Most state legislatures are back in session, and they are poised to address a wide range of labor and employment issues this year. Since January 1, 2017, more than 500 employment-related bills have been proposed in more than 40 states. New York leads the pack, with roughly 90 such bills pending, while Connecticut, Hawaii and Missouri have at least 30 each to date. As a practical matter, few of these bills will become law, but they nonetheless reveal current trends at the local level. This month’s State of the States highlights some of these noteworthy trends.
Not surprisingly, minimum wage continues to be a significant source of local legislative activity across the country. More than half of the states currently have at least one bill pending that concerns minimum wage rates, and several states have multiple proposals in the works. Readers interested in more detail on this topic should consult WPI Wage Watch, a Littler feature focusing exclusively on breaking minimum wage developments coast-to-coast.1
Equal pay remains a hot-button issue as well. Earlier this month, New Jersey lawmakers were unable to muster the votes necessary to withstand Governor Christie’s veto of a bill that would have increased penalties for wage discrimination based on sex. While New Jersey’s proposal fell short for now, equal pay bills have been introduced in at least 11 other states. Indiana legislators have proposed a bill that generally prohibits employers from discriminating in pay based on an employee’s sex, race, or national origin, for work on equivalent jobs. Such bills may not gain much traction in Republican-controlled legislatures, but the debate over equal pay is unlikely to subside.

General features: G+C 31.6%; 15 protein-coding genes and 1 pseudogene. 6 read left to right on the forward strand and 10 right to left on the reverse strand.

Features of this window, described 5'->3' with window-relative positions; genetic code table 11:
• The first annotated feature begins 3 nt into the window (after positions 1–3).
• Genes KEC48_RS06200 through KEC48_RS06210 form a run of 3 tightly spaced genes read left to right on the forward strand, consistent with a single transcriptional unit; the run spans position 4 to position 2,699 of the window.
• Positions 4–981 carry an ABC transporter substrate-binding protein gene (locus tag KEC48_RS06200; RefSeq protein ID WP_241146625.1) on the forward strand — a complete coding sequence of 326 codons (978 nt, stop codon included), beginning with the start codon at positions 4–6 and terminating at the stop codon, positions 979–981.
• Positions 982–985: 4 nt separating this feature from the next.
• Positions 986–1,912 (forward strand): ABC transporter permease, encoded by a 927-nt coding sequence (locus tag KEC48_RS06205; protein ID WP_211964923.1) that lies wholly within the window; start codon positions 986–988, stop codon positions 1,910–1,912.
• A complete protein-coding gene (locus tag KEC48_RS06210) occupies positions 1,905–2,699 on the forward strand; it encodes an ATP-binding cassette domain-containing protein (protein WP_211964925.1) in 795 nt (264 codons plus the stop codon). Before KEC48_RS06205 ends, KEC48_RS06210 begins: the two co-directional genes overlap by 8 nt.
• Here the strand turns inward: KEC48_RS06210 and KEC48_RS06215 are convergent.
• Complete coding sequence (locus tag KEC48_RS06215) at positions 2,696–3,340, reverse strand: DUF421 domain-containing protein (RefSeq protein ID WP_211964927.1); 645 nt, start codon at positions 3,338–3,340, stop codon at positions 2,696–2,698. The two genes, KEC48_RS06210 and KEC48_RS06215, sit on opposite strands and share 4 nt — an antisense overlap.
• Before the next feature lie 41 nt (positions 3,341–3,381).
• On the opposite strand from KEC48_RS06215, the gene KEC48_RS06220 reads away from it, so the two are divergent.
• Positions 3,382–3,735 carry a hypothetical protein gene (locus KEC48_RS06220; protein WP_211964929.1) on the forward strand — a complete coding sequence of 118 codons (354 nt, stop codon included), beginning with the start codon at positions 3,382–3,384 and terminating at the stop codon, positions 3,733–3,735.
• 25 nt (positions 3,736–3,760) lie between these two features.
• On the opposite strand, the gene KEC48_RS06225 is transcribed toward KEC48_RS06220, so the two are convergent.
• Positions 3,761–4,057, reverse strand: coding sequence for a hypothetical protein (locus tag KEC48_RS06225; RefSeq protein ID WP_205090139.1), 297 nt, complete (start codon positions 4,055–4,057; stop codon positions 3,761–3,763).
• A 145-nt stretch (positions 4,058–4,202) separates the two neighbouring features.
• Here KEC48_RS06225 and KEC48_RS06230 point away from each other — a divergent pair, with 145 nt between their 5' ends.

A few states are considering another tactic in their efforts to ensure equal pay. Florida, Hawaii, Iowa, Montana, Oklahoma, Virginia, and Washington, for example, have proposed wage transparency statutes. If passed, these bills would prohibit employers from retaliating or discriminating against employees who disclose or otherwise discuss their wages with other workers. Several of the pending equal pay measures noted above also include similar provisions.
On a related note, Philadelphia, Pennsylvania recently joined Massachusetts by enacting a law banning employers from asking job applicants about their prior salary history.2 These laws are intended to narrow the gender wage gap by preventing employers from setting pay based in whole or in part on an applicant’s wages and benefits at a prior job. These bans encourage employers to set compensation based on job responsibilities, rather than prior wage history. Similar laws are pending in other jurisdictions, including California, Connecticut, Nebraska, New York, and Washington.
Right to Work
Several state legislatures are considering right-to-work measures, which make it unlawful to require employees to join a union or to pay union dues as a condition of their employment. Kentucky enacted a right-to-work law just a few weeks ago.3 Bills are advancing in New Hampshire and Missouri, both of which are expected to follow suit this term. As of now, right-to-work bills are also being floated in Colorado, Connecticut, Maine, South Carolina, and Washington. A federal right-to-work proposal, moreover, was just introduced. On the other hand, Arizona is contemplating repealing its right-to-work laws, by submitting a proposed constitutional amendment to voters at the next general election.
In recent years, a couple of cities have passed “secure scheduling” or “fair scheduling” ordinances.4 These laws require employers to provide their employees with advance notice of their schedules and, in some instances, to compensate employees for last-minute changes to those schedules. Some states, such as Minnesota, New York, and Oregon, are mulling similar legislation.